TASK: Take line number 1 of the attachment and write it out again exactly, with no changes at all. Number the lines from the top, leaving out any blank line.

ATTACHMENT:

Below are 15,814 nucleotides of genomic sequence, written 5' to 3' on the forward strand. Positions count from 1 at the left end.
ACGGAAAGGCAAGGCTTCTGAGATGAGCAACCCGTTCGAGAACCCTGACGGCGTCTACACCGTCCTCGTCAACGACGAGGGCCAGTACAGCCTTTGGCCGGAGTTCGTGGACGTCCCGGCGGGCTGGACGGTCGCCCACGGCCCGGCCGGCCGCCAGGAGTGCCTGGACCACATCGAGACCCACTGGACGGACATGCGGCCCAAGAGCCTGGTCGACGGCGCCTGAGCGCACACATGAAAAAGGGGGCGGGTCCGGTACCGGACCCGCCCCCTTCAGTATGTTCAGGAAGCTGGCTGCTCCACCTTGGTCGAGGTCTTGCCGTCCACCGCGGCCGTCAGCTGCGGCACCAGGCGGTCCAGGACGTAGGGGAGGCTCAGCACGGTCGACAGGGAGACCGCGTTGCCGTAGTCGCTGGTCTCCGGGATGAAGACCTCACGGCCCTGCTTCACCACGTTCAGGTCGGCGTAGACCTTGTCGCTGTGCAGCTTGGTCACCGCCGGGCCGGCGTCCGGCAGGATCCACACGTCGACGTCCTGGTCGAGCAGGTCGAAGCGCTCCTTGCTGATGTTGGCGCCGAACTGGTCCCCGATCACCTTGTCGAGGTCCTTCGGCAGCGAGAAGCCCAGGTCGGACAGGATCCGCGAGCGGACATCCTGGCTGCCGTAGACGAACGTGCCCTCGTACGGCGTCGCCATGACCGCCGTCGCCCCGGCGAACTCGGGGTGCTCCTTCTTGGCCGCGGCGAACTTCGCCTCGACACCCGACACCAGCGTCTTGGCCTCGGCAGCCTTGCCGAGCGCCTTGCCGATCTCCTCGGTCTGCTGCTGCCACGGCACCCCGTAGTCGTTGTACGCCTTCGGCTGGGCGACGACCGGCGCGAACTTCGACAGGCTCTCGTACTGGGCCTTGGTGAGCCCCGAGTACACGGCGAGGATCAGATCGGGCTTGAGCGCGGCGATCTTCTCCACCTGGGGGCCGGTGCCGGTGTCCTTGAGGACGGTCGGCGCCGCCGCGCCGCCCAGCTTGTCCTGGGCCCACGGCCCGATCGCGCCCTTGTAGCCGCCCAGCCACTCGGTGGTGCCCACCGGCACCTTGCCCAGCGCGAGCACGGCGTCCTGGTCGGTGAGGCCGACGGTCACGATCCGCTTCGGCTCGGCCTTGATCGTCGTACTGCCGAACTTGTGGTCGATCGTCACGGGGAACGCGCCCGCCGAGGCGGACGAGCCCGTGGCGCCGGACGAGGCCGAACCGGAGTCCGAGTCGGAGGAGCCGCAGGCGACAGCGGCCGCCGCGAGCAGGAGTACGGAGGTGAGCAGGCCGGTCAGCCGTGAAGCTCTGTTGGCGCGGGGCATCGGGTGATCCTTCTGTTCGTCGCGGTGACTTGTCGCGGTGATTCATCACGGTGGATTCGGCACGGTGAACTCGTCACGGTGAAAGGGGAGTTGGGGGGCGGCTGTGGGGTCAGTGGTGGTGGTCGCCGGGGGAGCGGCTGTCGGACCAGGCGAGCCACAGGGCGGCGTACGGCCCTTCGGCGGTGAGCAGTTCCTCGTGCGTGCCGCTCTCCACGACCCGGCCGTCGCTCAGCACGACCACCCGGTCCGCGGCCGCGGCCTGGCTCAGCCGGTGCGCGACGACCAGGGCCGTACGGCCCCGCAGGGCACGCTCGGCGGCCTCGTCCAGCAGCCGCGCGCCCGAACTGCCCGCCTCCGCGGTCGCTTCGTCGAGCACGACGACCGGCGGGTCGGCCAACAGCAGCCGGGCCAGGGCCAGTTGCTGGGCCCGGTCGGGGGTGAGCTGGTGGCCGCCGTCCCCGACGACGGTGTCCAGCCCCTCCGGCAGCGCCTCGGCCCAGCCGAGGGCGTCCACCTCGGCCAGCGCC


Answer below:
Below are 15,814 nucleotides of genomic sequence, written 5' to 3' on the forward strand. Positions count from 1 at the left end.